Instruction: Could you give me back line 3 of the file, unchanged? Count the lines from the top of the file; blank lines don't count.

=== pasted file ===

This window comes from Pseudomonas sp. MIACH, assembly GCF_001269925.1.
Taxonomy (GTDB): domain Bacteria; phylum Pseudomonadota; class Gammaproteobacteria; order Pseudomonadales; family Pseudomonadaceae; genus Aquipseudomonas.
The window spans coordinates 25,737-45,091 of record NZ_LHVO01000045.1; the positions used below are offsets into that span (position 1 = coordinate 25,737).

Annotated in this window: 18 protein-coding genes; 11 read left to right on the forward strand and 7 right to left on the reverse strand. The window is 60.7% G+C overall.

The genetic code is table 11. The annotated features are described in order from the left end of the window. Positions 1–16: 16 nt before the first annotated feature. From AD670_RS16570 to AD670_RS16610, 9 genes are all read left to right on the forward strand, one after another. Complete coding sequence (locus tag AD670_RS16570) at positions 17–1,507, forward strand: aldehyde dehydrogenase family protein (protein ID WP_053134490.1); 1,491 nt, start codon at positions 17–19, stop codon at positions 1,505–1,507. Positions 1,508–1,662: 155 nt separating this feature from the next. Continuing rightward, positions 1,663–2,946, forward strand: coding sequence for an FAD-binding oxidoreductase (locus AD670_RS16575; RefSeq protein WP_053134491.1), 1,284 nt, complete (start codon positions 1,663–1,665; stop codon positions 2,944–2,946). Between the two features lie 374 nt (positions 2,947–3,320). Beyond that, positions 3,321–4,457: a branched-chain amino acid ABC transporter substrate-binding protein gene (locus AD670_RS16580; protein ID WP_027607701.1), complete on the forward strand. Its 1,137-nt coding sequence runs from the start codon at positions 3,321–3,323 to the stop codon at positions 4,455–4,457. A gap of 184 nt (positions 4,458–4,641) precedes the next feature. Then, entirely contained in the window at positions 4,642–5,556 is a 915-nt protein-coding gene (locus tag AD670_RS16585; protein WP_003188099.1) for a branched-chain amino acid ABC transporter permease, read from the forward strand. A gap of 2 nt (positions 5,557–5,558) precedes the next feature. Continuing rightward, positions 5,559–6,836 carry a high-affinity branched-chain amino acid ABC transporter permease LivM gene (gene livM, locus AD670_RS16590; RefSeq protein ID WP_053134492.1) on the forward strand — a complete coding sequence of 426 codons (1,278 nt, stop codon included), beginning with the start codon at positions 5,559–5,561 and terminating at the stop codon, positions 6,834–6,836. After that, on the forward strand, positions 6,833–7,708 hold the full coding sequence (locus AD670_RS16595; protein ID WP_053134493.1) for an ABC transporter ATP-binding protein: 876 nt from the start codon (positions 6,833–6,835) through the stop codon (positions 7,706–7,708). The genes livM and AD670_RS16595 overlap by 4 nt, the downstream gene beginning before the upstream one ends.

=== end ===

The window spans coordinates 25,737-45,091 of record NZ_LHVO01000045.1; the positions used below are offsets into that span (position 1 = coordinate 25,737).